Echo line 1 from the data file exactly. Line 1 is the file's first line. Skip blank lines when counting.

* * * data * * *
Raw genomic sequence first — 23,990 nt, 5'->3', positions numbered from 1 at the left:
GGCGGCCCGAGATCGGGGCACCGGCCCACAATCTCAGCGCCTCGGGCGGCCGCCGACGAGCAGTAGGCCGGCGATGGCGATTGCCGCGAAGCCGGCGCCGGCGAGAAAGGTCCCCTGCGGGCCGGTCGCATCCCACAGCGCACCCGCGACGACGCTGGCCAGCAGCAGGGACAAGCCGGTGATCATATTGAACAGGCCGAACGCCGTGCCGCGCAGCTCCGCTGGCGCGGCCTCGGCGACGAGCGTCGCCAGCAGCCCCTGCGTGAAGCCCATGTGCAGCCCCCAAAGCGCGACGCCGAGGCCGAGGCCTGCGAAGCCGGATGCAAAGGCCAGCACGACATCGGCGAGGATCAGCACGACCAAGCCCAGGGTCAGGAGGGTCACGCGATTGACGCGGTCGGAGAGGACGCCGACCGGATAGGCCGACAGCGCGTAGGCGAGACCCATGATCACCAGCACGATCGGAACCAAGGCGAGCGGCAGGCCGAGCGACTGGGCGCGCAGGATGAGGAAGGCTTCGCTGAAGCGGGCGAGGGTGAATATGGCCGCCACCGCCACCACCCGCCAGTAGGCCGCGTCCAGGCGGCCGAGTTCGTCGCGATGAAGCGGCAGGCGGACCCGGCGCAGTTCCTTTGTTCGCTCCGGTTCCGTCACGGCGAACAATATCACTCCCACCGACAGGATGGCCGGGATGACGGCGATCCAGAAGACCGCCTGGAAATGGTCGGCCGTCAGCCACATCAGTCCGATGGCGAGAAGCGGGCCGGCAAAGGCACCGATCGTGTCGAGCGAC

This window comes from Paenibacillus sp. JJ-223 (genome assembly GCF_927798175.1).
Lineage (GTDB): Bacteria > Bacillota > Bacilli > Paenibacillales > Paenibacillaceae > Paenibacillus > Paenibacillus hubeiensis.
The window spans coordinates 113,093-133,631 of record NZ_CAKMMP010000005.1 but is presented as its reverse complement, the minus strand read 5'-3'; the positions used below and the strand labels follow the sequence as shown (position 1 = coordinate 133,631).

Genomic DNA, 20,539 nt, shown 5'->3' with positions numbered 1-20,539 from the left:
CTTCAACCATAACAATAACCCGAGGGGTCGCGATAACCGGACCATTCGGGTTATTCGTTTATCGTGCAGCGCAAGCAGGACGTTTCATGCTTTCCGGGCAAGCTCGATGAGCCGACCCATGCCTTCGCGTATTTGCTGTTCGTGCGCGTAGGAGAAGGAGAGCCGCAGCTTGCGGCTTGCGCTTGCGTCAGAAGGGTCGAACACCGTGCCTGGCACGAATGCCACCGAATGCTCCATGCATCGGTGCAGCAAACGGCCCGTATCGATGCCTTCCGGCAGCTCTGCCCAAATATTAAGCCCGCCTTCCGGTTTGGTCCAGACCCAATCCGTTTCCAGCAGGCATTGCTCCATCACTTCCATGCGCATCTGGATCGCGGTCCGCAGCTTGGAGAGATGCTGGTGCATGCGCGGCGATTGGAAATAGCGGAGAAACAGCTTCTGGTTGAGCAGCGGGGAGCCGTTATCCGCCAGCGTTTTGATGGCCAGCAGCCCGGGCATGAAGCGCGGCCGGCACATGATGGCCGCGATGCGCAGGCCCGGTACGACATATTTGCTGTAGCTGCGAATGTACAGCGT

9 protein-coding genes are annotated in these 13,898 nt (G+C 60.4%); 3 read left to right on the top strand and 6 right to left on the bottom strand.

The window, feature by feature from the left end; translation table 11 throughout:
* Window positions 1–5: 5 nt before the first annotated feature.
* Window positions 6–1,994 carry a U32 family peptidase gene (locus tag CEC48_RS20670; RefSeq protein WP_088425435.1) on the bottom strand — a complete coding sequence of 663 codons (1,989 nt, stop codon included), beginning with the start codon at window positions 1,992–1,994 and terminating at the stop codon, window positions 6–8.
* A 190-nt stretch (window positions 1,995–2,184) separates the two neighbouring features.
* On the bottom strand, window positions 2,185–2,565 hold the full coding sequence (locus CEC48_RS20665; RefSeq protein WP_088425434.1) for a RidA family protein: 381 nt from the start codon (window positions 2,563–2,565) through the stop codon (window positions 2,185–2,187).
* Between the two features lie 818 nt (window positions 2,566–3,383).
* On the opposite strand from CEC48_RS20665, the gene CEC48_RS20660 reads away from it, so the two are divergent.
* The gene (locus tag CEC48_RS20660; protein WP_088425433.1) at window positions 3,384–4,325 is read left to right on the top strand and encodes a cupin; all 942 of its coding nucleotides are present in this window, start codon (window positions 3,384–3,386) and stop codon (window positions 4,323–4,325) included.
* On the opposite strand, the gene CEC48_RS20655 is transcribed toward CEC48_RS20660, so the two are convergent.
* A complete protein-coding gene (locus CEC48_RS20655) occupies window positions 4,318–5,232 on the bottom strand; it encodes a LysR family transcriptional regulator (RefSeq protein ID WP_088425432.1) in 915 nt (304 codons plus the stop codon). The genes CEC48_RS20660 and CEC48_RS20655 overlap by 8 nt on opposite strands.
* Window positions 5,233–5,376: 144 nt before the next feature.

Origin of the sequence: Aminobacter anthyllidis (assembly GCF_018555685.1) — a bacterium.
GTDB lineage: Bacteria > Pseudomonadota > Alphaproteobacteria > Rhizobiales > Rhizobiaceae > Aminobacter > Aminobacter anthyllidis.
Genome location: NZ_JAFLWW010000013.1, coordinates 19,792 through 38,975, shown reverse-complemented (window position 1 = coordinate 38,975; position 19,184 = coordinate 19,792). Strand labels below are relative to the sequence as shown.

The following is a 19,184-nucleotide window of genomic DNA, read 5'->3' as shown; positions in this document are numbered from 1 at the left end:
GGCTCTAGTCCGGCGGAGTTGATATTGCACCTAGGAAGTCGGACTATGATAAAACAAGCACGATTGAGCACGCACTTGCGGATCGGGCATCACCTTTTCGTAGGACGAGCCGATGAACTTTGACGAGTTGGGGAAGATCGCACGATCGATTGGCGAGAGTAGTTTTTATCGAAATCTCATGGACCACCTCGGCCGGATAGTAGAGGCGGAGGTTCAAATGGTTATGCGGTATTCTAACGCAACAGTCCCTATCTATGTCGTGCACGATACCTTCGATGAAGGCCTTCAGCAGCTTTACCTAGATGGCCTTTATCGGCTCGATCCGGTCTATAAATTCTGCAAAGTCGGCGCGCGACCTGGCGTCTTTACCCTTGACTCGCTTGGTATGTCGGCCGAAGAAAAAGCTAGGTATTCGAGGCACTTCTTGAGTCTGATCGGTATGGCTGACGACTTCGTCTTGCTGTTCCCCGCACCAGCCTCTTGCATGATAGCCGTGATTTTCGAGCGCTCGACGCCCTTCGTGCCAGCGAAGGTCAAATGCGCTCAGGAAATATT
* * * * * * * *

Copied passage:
Raw genomic sequence first — 23,990 nt, 5'->3', positions numbered from 1 at the left: